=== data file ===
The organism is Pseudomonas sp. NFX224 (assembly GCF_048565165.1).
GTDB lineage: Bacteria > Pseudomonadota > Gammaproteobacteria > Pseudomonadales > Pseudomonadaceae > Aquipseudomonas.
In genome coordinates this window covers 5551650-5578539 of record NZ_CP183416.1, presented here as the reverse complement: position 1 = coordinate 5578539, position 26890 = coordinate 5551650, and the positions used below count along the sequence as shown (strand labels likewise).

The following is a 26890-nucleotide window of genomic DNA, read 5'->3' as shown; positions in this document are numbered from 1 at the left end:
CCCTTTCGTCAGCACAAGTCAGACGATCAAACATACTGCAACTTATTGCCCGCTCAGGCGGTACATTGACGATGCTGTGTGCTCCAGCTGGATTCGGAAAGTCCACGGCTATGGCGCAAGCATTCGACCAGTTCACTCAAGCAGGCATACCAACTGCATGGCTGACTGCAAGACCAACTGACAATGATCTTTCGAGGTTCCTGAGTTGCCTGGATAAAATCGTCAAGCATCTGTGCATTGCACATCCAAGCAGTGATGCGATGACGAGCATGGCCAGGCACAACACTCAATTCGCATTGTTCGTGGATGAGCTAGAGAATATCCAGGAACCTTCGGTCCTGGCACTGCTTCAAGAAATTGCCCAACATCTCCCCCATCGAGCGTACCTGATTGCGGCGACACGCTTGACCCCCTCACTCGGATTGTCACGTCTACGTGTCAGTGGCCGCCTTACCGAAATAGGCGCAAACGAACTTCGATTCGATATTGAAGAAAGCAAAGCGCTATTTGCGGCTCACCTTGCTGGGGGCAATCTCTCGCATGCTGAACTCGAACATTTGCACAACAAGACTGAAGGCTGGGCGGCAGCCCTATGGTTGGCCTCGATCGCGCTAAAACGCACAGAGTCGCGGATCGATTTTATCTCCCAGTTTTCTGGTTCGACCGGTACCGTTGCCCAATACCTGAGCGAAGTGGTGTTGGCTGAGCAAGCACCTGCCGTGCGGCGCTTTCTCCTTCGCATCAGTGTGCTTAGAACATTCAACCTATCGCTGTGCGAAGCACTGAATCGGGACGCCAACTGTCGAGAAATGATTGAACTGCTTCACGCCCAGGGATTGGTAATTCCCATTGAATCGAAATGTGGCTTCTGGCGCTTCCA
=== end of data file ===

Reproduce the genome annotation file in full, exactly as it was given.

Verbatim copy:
The organism is Pseudomonas sp. NFX224 (assembly GCF_048565165.1).
GTDB lineage: Bacteria > Pseudomonadota > Gammaproteobacteria > Pseudomonadales > Pseudomonadaceae > Aquipseudomonas.
In genome coordinates this window covers 5551650-5578539 of record NZ_CP183416.1, presented here as the reverse complement: position 1 = coordinate 5578539, position 26890 = coordinate 5551650, and the positions used below count along the sequence as shown (strand labels likewise).

The following is a 26890-nucleotide window of genomic DNA, read 5'->3' as shown; positions in this document are numbered from 1 at the left end:
CCCTTTCGTCAGCACAAGTCAGACGATCAAACATACTGCAACTTATTGCCCGCTCAGGCGGTACATTGACGATGCTGTGTGCTCCAGCTGGATTCGGAAAGTCCACGGCTATGGCGCAAGCATTCGACCAGTTCACTCAAGCAGGCATACCAACTGCATGGCTGACTGCAAGACCAACTGACAATGATCTTTCGAGGTTCCTGAGTTGCCTGGATAAAATCGTCAAGCATCTGTGCATTGCACATCCAAGCAGTGATGCGATGACGAGCATGGCCAGGCACAACACTCAATTCGCATTGTTCGTGGATGAGCTAGAGAATATCCAGGAACCTTCGGTCCTGGCACTGCTTCAAGAAATTGCCCAACATCTCCCCCATCGAGCGTACCTGATTGCGGCGACACGCTTGACCCCCTCACTCGGATTGTCACGTCTACGTGTCAGTGGCCGCCTTACCGAAATAGGCGCAAACGAACTTCGATTCGATATTGAAGAAAGCAAAGCGCTATTTGCGGCTCACCTTGCTGGGGGCAATCTCTCGCATGCTGAACTCGAACATTTGCACAACAAGACTGAAGGCTGGGCGGCAGCCCTATGGTTGGCCTCGATCGCGCTAAAACGCACAGAGTCGCGGATCGATTTTATCTCCCAGTTTTCTGGTTCGACCGGTACCGTTGCCCAATACCTGAGCGAAGTGGTGTTGGCTGAGCAAGCACCTGCCGTGCGGCGCTTTCTCCTTCGCATCAGTGTGCTTAGAACATTCAACCTATCGCTGTGCGAAGCACTGAATCGGGACGCCAACTGTCGAGAAATGATTGAACTGCTTCACGCCCAGGGATTGGTAATTCCCATTGAATCGAAATGTGGCTTCTGGCGCTTCCA